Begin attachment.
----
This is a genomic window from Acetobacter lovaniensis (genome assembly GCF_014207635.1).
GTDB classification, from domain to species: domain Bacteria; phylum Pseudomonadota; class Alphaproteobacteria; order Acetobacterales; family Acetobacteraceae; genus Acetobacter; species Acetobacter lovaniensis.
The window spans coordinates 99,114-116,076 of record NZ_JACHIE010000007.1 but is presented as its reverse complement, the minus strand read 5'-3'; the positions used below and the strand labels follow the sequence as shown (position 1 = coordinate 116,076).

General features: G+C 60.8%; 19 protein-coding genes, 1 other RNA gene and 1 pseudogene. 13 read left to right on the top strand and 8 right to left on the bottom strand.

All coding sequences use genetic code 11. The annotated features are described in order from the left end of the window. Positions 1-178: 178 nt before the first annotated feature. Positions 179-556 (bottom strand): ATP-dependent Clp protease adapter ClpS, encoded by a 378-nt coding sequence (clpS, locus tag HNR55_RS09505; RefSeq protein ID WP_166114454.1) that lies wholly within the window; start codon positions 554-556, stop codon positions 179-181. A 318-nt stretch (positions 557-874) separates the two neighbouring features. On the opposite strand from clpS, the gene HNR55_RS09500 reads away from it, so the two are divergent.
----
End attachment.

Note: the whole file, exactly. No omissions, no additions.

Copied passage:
This is a genomic window from Acetobacter lovaniensis (genome assembly GCF_014207635.1).
GTDB classification, from domain to species: domain Bacteria; phylum Pseudomonadota; class Alphaproteobacteria; order Acetobacterales; family Acetobacteraceae; genus Acetobacter; species Acetobacter lovaniensis.
The window spans coordinates 99,114-116,076 of record NZ_JACHIE010000007.1 but is presented as its reverse complement, the minus strand read 5'-3'; the positions used below and the strand labels follow the sequence as shown (position 1 = coordinate 116,076).

General features: G+C 60.8%; 19 protein-coding genes, 1 other RNA gene and 1 pseudogene. 13 read left to right on the top strand and 8 right to left on the bottom strand.

All coding sequences use genetic code 11. The annotated features are described in order from the left end of the window. Positions 1-178: 178 nt before the first annotated feature. Positions 179-556 (bottom strand): ATP-dependent Clp protease adapter ClpS, encoded by a 378-nt coding sequence (clpS, locus tag HNR55_RS09505; RefSeq protein ID WP_166114454.1) that lies wholly within the window; start codon positions 554-556, stop codon positions 179-181. A 318-nt stretch (positions 557-874) separates the two neighbouring features. On the opposite strand from clpS, the gene HNR55_RS09500 reads away from it, so the two are divergent.